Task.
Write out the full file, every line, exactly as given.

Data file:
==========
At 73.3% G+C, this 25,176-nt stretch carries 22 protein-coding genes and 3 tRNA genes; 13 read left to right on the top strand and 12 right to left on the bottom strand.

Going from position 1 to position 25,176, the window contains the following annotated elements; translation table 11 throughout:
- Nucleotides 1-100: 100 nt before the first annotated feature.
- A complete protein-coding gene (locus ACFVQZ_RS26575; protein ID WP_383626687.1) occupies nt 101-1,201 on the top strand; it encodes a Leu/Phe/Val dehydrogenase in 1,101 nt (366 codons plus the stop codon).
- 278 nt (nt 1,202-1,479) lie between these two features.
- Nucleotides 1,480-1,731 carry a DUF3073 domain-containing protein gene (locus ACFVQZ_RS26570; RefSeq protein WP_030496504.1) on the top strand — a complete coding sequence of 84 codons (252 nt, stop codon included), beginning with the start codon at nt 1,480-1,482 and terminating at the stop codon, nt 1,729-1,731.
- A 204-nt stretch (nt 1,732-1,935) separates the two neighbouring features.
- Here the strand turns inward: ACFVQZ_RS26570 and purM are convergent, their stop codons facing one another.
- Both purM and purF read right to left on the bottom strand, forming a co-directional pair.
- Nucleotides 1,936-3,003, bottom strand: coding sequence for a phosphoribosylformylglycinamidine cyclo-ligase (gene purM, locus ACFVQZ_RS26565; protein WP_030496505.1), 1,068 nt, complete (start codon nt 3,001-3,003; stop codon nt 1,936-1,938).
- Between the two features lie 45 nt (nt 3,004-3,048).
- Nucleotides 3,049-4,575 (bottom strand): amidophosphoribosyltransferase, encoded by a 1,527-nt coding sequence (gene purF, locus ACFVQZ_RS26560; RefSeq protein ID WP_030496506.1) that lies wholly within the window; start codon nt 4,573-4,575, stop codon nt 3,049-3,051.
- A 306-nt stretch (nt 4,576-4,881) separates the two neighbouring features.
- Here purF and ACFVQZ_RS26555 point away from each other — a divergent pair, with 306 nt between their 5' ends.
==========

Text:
At 73.3% G+C, this 25,176-nt stretch carries 22 protein-coding genes and 3 tRNA genes; 13 read left to right on the top strand and 12 right to left on the bottom strand.

Going from position 1 to position 25,176, the window contains the following annotated elements; translation table 11 throughout:
- Nucleotides 1-100: 100 nt before the first annotated feature.
- A complete protein-coding gene (locus ACFVQZ_RS26575; protein ID WP_383626687.1) occupies nt 101-1,201 on the top strand; it encodes a Leu/Phe/Val dehydrogenase in 1,101 nt (366 codons plus the stop codon).
- 278 nt (nt 1,202-1,479) lie between these two features.
- Nucleotides 1,480-1,731 carry a DUF3073 domain-containing protein gene (locus ACFVQZ_RS26570; RefSeq protein WP_030496504.1) on the top strand — a complete coding sequence of 84 codons (252 nt, stop codon included), beginning with the start codon at nt 1,480-1,482 and terminating at the stop codon, nt 1,729-1,731.
- A 204-nt stretch (nt 1,732-1,935) separates the two neighbouring features.
- Here the strand turns inward: ACFVQZ_RS26570 and purM are convergent, their stop codons facing one another.
- Both purM and purF read right to left on the bottom strand, forming a co-directional pair.
- Nucleotides 1,936-3,003, bottom strand: coding sequence for a phosphoribosylformylglycinamidine cyclo-ligase (gene purM, locus ACFVQZ_RS26565; protein WP_030496505.1), 1,068 nt, complete (start codon nt 3,001-3,003; stop codon nt 1,936-1,938).
- Between the two features lie 45 nt (nt 3,004-3,048).
- Nucleotides 3,049-4,575 (bottom strand): amidophosphoribosyltransferase, encoded by a 1,527-nt coding sequence (gene purF, locus ACFVQZ_RS26560; RefSeq protein ID WP_030496506.1) that lies wholly within the window; start codon nt 4,573-4,575, stop codon nt 3,049-3,051.
- A 306-nt stretch (nt 4,576-4,881) separates the two neighbouring features.
- Here purF and ACFVQZ_RS26555 point away from each other — a divergent pair, with 306 nt between their 5' ends.